"Whenever and wherever men have engaged in the mindless slaughter of animals (including other men), they have often attempted to justify their acts by attributing the most vicious or revolting qualities to those they would destroy; and the less reason there is for the slaughter, the greater the campaign of vilification."
Never Cry Wolf - Farley Mowat - 1963
When I first read this quote, the truth of it cut so deep into my core that I had to read it slowly, four or five more times. I wanted to savor the words, and meditate on them. It’s the kind of statement - both haunting and piercing - that transcends time. For as long as the human species has been alive, and for as long as we continue to survive we have and will continue to murder out of greed and out of fear. No truer words could be said about humans, and in fact the statement is so paramount that it should be etched onto the tombstone of humanity.
Tuesday I was in my beloved local library searching through the rather large section of books that fall into the category of ‘animal science/animal behavior’ This is not a section of the library I had ever ventured to before, nor is it a subject I felt compelled to research thoroughly. That is until the winds of interest suddenly changed and I found myself blown quite haphazardly into a vast world of literature I never knew existed. Among those books I found this little gem by Farley Mowat. Knowing nothing at all about it, yet finding myself almost mesmerize by the picture of two beautiful wolves on the cover, I slipped it onto my already towering stack.
Two days later when I was trying to decide which book to read first I immediately grabbed for this one. I cracked it open, read the first paragraph and was hooked. It’s been quite some time since a book completely overtook me and this one did. I could barely put it down. I read the first 130 pages well before lunch, and finished the rest of it after dinner. I’ll tell you, that six hour break between meals was a killer. Every now and then I’d pick the book back up and read a paragraph or two before forcing myself to put it done so I could do the rest of the things I had planned for the day.
For those of you who are unaware Farley Mowat is a popular and distinguished naturalist and author from Ontario Canada. He’s written tons of books, many of which are internationally acclaimed, and two movies have been made based on his work. One of them "Never Cry Wolf" the adaptation of this book, and the second "The Snow Walker" starring Barry Pepper, which you may be more familiar with.
This book was written in 1963 and details Mowat’s experience investigating the cause of declining caribou populations in Arctic Canada and determining whether or not wolves - as Canada’s Dominion Wildlife Services suggested - were responsible. The book chronicles the time he spent living nearly alone in the frozen tundra studying the wolves, and examines his growing affection for them.
There is some controversy over how accurate or factual the book really is, some critics have called Mowat Bias a liar and worse, and in turn many of those critics have also been called the same by others. Controversy or no I could care less. Whether the book is 100% factual I have no idea, but I doubt it is. Though if we’re being honest has there ever been a biography, autobiography or book supposedly based on ‘true events’ that is 100% factual? Not likely. With books in this category a certain level of embellishment is the expected norm. Books such as these of course are meant to entertain, and life isn’t always ‘stranger than fiction’ but regardless of the books factual integrity I loved it. I loved every second I spent reading it, and I knew immediately that I’d have to discuss it here once I’d finished it.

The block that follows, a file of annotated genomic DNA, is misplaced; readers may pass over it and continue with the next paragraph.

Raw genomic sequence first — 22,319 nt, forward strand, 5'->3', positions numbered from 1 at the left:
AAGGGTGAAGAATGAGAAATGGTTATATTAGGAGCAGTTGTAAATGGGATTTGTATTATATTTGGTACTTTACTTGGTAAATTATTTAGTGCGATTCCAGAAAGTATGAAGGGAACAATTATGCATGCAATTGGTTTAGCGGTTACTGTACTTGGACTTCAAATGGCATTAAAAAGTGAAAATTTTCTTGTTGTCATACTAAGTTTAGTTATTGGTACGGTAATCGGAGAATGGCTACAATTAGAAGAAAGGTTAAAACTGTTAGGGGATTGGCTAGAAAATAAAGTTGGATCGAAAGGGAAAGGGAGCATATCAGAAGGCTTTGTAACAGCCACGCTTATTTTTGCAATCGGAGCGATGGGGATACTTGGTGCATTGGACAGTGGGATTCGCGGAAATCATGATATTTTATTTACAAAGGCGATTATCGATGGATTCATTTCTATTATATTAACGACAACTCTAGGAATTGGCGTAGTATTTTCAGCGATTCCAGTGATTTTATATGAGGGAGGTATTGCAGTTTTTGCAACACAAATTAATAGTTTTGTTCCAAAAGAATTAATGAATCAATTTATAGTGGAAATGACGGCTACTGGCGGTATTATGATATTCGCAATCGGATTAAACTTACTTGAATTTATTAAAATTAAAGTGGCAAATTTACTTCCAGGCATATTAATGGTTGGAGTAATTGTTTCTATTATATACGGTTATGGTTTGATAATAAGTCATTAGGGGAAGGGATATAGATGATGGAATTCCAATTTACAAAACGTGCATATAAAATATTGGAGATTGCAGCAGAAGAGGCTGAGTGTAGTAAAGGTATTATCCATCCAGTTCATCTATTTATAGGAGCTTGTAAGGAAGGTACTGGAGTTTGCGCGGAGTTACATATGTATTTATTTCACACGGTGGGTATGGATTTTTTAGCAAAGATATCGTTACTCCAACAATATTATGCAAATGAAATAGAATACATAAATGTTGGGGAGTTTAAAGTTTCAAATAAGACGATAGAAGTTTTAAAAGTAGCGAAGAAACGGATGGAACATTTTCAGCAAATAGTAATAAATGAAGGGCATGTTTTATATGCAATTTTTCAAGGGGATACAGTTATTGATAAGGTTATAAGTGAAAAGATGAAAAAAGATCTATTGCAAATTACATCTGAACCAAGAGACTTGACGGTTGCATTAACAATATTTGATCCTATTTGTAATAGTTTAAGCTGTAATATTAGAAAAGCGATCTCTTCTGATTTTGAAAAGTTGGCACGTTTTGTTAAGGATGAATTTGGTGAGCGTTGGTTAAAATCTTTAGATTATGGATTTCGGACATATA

It may sound boring to you, the premise of a man alone in the arctic tundra studying beings who can not speak as we understand it, and who can not interact in a manner in which we are accustom. You might wonder how much one could write about a baron landscape but you will be amazed. Not once was I bored, in fact I was enthralled. Mowat writes with passion, and beauty. His words are evocative and haunting. He writes with humor, and paints such vivid pictures that one could easily imagine themself inhabiting the time and place of which he writes. Mowat’s writing style is a perfect balance of lean yet detailed, simple yet complex, and his characters - the wolves - are truly magnificent creatures/creations. The wolves are so richly drawn that one almost forgets they’re wolves
Factual or not the book is peppered with penetrating quotes like the one above. His musings and observations are astute and exquisite and leave the reader with much to mull over and think about later. I still can’t shake the books imagery from my mind, and have thought about it at least once everyday since I finished it. I like to believe that Mowat’s wolves were real, and that his account is mostly true, as this book had a huge impact on how society views wolves. For centuries they were hated and feared by virtually every culture. There was a time, not so very long ago, when people were actively trying to eradicate them. Though the idea of the wolf as a ruthless, bloodthirsty savage deserving of nothing more then our contempt is a powerful one this book went a long way in transforming wolves from monsters into a cause for sympathy and compassion in the hearts of many readers. For that reason alone - at least from a conservation stance - this book should be held in some esteem.
It swiftly and ferociously plunged itself into my heart, and has become an instant favorite of mine. A book I highly recommend for it’s beauty as well as it’s perceptive observations of humanity.
"We have doomed the wolf not for what it is, but for what we deliberately and mistakenly perceive it to be - the mythological epitome of a savage, ruthless killer - which is, in reality, no more than the reflected image of ourself."
- Farley Mowat